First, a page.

Renchan 「連荘」 functions as the dealer repeat. When renchan occurs, the wind seating does not rotate. Consequently, the winds do not rotate. The hand is played again with the same dealer. Additionally, a honba is added, slightly increasing the value of the next hand. This rule is invoked when either the dealer wins the hand or the dealer retains tenpai when no one wins the hand.
Renchan factor significantly into game strategy: because the dealer scores more points for winning, it is generally preferred to have as many hands as dealer as possible. While the exact conditions for renchan vary by ruleset, in general, a renchan is a bonus given to a dealer who does well.
Renchan are not the only situations where a honba can be added, nor the only situations where the hand can be repeated with the same dealer. Honba are also added if the deal rotates without a player winning, and the hand can be repeated with the same dealer in event of a chombo. If a chombo occurs, however, no honba are added.
Under all rulesets, renchan occurs any time the dealer wins a hand. Under rulesets which allow abortive draws, renchan occurs every time an abortive draw occurs.
Beyond these commonalities, the conditions for renchan can vary from ruleset to ruleset. In some rulesets, they can vary depending on the wind round of the game. If this is the case, then renchan is usually more difficult in the east round, and more commmon during the south round.
The most restrictive form of renchan rules is agari renchan (win renchan), under which there are no other conditions for renchan. In particular, renchan never occurs at an exhaustive draw.
The most common form of renchan is tenpai renchan, under which a renchan also occurs at an exhaustive draw if the dealer declares a tenpai hand.
The most permissive form of renchan is ryuukyoku renchan, under which a renchan also occurs at any exhaustive draw, regardless of players' tenpai status. Usually, this variation is only found in the south round where the east round is played with tenpai renchan.
If multiple ron is permitted, there may be a variation to the rule that the dealer always get a renchan after winning the hand. Under some rulesets, if a multiple ron occurs and the dealer is one of the winners, a renchan occurs in a multiple ron only if the dealer is the first player in turn order after the player who dealt in, similar to how atamahane awards the win only to the first player in turn order.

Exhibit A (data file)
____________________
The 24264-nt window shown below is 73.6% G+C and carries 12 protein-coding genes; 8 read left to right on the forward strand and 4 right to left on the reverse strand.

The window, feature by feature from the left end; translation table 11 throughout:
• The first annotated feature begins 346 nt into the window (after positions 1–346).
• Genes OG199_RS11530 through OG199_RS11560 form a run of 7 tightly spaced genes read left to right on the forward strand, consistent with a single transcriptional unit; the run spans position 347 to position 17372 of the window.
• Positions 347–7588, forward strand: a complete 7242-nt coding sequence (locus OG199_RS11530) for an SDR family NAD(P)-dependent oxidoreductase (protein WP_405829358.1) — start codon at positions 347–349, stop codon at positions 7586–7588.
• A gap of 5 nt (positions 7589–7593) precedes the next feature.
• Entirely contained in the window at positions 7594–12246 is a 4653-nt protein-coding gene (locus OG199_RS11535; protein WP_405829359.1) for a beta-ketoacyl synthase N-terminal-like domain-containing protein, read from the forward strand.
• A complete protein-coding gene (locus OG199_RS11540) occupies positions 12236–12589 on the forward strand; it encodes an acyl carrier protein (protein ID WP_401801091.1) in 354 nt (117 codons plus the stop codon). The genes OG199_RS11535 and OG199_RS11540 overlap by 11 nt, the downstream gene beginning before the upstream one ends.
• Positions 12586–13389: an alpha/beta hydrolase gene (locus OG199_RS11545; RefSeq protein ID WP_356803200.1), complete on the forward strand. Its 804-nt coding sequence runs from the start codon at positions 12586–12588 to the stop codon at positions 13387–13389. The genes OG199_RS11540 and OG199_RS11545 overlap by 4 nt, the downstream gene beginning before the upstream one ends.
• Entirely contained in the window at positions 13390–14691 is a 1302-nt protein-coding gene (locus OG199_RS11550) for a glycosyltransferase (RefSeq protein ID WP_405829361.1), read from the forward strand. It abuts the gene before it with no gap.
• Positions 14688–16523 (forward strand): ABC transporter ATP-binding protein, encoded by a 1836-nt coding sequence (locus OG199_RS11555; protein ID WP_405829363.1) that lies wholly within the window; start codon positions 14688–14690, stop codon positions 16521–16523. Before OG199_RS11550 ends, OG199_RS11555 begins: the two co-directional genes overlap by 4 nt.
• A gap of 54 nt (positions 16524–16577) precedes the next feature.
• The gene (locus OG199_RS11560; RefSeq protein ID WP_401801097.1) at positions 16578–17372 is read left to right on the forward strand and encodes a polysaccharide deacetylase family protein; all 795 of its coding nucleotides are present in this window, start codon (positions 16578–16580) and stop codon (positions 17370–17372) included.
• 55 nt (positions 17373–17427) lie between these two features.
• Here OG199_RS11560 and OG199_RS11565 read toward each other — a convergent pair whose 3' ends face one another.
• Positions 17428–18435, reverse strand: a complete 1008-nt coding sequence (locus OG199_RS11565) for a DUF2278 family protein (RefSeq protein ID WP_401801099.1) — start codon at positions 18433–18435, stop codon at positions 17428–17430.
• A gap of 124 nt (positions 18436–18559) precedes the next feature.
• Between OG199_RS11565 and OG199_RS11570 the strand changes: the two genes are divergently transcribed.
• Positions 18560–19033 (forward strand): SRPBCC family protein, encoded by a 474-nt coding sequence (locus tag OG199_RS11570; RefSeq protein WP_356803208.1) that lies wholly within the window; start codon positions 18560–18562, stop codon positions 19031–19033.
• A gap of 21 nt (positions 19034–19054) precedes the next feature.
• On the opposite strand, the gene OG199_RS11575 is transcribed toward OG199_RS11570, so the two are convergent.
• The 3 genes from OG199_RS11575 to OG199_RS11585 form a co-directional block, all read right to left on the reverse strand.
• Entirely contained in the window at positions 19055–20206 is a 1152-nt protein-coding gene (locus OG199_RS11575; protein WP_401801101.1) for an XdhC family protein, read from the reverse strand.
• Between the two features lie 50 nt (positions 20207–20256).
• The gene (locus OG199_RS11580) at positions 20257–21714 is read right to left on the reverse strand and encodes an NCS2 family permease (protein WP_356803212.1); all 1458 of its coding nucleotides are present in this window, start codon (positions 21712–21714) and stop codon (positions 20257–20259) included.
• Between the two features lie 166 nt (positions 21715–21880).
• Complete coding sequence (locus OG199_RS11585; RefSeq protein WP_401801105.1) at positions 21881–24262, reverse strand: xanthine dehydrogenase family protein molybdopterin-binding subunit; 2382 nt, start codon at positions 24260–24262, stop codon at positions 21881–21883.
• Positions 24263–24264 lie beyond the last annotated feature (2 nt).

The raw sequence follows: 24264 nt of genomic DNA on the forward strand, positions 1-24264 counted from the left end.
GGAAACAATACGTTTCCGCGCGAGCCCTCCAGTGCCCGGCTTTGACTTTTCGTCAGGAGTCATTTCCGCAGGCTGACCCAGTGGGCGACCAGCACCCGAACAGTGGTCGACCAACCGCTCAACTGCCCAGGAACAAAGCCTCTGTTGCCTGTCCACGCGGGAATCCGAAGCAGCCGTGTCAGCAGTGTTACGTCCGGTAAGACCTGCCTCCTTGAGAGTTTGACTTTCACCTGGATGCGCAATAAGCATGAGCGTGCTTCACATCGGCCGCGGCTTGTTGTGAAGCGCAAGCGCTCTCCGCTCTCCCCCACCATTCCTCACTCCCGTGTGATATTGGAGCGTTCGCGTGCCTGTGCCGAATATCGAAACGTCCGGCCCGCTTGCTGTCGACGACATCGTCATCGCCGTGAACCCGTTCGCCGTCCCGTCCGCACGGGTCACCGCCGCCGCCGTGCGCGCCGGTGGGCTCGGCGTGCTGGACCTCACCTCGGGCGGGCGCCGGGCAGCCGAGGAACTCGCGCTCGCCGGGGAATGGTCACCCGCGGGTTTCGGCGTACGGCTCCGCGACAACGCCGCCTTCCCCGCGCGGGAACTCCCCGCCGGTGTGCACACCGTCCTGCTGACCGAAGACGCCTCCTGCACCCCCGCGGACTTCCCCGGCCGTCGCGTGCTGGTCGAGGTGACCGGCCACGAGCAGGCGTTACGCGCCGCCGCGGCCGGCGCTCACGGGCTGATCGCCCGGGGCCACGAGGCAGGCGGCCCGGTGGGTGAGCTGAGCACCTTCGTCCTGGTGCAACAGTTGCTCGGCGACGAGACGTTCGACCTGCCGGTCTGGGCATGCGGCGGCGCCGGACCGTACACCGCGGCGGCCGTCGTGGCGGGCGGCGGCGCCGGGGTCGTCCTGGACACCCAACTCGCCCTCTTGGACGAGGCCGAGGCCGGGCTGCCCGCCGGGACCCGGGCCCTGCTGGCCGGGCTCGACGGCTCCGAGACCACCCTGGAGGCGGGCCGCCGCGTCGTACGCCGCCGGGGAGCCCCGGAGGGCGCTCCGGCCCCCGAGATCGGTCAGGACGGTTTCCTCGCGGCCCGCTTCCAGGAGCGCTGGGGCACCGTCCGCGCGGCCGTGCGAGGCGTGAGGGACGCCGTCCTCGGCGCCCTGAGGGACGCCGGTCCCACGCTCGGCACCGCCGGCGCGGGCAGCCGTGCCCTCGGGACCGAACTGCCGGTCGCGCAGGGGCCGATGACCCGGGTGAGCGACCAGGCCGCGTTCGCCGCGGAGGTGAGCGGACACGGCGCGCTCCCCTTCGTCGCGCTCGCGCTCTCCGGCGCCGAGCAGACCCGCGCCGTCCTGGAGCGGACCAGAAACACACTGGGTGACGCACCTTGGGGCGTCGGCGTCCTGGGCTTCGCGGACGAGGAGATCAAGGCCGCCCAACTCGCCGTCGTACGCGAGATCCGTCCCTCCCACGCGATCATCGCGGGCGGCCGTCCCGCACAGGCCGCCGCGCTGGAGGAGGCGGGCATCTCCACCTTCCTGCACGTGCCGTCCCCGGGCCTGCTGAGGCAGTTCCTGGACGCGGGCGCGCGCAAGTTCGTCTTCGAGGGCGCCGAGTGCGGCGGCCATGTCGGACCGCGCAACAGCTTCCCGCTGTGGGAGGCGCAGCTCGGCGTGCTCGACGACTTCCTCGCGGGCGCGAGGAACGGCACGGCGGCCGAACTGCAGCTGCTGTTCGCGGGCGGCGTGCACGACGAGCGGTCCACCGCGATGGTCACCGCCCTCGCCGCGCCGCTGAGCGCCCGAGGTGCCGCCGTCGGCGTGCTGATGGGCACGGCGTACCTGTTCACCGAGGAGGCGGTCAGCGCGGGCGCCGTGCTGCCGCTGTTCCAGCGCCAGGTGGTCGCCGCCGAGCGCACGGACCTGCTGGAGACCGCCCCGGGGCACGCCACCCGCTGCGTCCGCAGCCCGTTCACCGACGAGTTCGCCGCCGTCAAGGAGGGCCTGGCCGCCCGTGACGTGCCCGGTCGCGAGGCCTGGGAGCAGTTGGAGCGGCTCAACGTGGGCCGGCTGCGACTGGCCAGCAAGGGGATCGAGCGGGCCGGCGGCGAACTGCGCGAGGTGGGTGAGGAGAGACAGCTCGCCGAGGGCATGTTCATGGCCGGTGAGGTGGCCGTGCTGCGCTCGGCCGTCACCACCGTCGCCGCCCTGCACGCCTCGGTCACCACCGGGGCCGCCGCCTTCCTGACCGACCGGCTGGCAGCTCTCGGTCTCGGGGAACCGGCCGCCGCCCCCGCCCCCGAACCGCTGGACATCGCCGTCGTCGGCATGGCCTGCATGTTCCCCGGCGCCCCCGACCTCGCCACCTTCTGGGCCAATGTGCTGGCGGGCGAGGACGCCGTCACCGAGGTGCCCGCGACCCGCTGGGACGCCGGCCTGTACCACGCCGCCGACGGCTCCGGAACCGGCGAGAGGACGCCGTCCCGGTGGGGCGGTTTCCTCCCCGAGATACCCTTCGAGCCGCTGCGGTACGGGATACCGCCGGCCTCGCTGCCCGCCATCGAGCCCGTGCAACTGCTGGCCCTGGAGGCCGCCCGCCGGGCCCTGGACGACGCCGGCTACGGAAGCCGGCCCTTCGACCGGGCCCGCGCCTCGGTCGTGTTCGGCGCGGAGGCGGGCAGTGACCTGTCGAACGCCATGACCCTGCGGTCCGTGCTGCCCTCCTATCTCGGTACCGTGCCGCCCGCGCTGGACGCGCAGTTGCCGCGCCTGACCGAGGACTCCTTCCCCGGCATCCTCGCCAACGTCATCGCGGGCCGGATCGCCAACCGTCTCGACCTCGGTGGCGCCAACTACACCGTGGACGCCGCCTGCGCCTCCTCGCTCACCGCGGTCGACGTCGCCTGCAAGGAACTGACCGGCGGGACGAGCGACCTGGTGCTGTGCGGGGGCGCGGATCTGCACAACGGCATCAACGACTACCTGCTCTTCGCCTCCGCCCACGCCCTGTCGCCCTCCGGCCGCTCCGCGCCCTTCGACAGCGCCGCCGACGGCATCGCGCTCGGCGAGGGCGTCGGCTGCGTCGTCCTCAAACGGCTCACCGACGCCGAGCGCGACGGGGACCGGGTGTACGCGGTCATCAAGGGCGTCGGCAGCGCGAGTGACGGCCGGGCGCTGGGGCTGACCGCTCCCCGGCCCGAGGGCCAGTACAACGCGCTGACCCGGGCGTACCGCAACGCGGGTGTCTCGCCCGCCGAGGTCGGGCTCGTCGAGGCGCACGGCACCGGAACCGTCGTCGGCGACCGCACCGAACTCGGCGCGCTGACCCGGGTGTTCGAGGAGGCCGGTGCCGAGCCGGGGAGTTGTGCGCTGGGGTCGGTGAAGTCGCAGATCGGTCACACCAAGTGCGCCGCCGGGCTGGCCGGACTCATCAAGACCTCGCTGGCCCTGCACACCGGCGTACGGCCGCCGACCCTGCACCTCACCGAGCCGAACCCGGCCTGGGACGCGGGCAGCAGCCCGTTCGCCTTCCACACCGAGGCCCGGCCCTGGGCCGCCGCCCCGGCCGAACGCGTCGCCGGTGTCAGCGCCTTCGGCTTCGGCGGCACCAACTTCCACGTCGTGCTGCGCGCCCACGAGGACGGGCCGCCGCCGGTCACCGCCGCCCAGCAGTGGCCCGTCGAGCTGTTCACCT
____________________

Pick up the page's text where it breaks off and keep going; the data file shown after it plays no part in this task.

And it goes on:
If nagashi mangan is used, then its interaction with renchan depends on how it is scored. Under some rulesets, nagashi mangan is scored as a winning hand, in which case renchan occurs if the dealer was the player to complete it. Under other rulesets, nagashi mangan is treated as a replacement for the usual points exchange at an exhaustive draw, in which case the renchan occurs based on the usual rules for an exhaustive draw. This may allow the dealer to complete and score nagashi mangan but, because they are not tenpai, to lose the deal.
In general, the dealer wants to win repeatedly and quickly in order to trigger renchan. The dealer receives a score bonus for winning, and while taking slower, bigger hands may be enticing, it is better to save that for large hands (mangan or better) in order to minimize the risk of someone else winning and the deal rotating.
Every time the dealer wins a hand, they receive a renchan. This means that they will receive the points for winning the hand, and then the hand will repeat with the same dealer. The points exchange means that the game is no closer to its conclusion, but the dealer now has more points, putting them into a better situation. If the dealer wins repeatedly, these points can add up, and the points for the honba will also add up.
If tenpai renchan is the rule in effect, then as a hand nears an exhaustive draw, the dealer is encouraged to remain tenpai in order to claim a renchan. This may result in riskier play than usual, since the dealer has more at stake than the other players.
Near the end of the game, the strategy regarding renchan can change. A player who is very far behind is hard-pressed to win many renchan in order to climb back up and possibly surpass other players' scores, while a player in first wants the game to end as quickly as possible. Nearing the end, a dealer with a sizeable lead may deliberately avoid a renchan (especially if agariyame is not being used) in order to avoid the risk of a large tsumo, and to hasten the end of the game.